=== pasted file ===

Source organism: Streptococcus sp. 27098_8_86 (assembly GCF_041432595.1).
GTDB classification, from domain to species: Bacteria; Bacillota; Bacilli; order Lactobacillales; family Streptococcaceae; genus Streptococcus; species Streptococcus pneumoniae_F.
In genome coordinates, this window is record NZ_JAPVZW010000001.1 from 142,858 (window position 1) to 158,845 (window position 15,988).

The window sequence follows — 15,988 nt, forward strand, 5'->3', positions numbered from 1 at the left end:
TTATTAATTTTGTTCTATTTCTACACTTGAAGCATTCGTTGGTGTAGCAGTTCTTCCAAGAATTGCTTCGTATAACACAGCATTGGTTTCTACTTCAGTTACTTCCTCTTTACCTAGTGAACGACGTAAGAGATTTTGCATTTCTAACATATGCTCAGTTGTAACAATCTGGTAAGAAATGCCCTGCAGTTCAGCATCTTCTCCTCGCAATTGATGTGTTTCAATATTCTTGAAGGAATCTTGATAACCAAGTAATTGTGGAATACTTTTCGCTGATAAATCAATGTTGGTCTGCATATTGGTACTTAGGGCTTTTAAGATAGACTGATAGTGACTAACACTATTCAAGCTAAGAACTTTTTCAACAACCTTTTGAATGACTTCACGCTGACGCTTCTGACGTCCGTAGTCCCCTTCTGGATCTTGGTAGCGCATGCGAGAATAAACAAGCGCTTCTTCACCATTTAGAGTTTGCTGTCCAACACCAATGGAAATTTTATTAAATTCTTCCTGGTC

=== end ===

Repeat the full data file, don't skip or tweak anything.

Source organism: Streptococcus sp. 27098_8_86 (assembly GCF_041432595.1).
GTDB classification, from domain to species: Bacteria; Bacillota; Bacilli; order Lactobacillales; family Streptococcaceae; genus Streptococcus; species Streptococcus pneumoniae_F.
In genome coordinates, this window is record NZ_JAPVZW010000001.1 from 142,858 (window position 1) to 158,845 (window position 15,988).

The window sequence follows — 15,988 nt, forward strand, 5'->3', positions numbered from 1 at the left end:
TTATTAATTTTGTTCTATTTCTACACTTGAAGCATTCGTTGGTGTAGCAGTTCTTCCAAGAATTGCTTCGTATAACACAGCATTGGTTTCTACTTCAGTTACTTCCTCTTTACCTAGTGAACGACGTAAGAGATTTTGCATTTCTAACATATGCTCAGTTGTAACAATCTGGTAAGAAATGCCCTGCAGTTCAGCATCTTCTCCTCGCAATTGATGTGTTTCAATATTCTTGAAGGAATCTTGATAACCAAGTAATTGTGGAATACTTTTCGCTGATAAATCAATGTTGGTCTGCATATTGGTACTTAGGGCTTTTAAGATAGACTGATAGTGACTAACACTATTCAAGCTAAGAACTTTTTCAACAACCTTTTGAATGACTTCACGCTGACGCTTCTGACGTCCGTAGTCCCCTTCTGGATCTTGGTAGCGCATGCGAGAATAAACAAGCGCTTCTTCACCATTTAGAGTTTGCTGTCCAACACCAATGGAAATTTTATTAAATTCTTCCTGGTC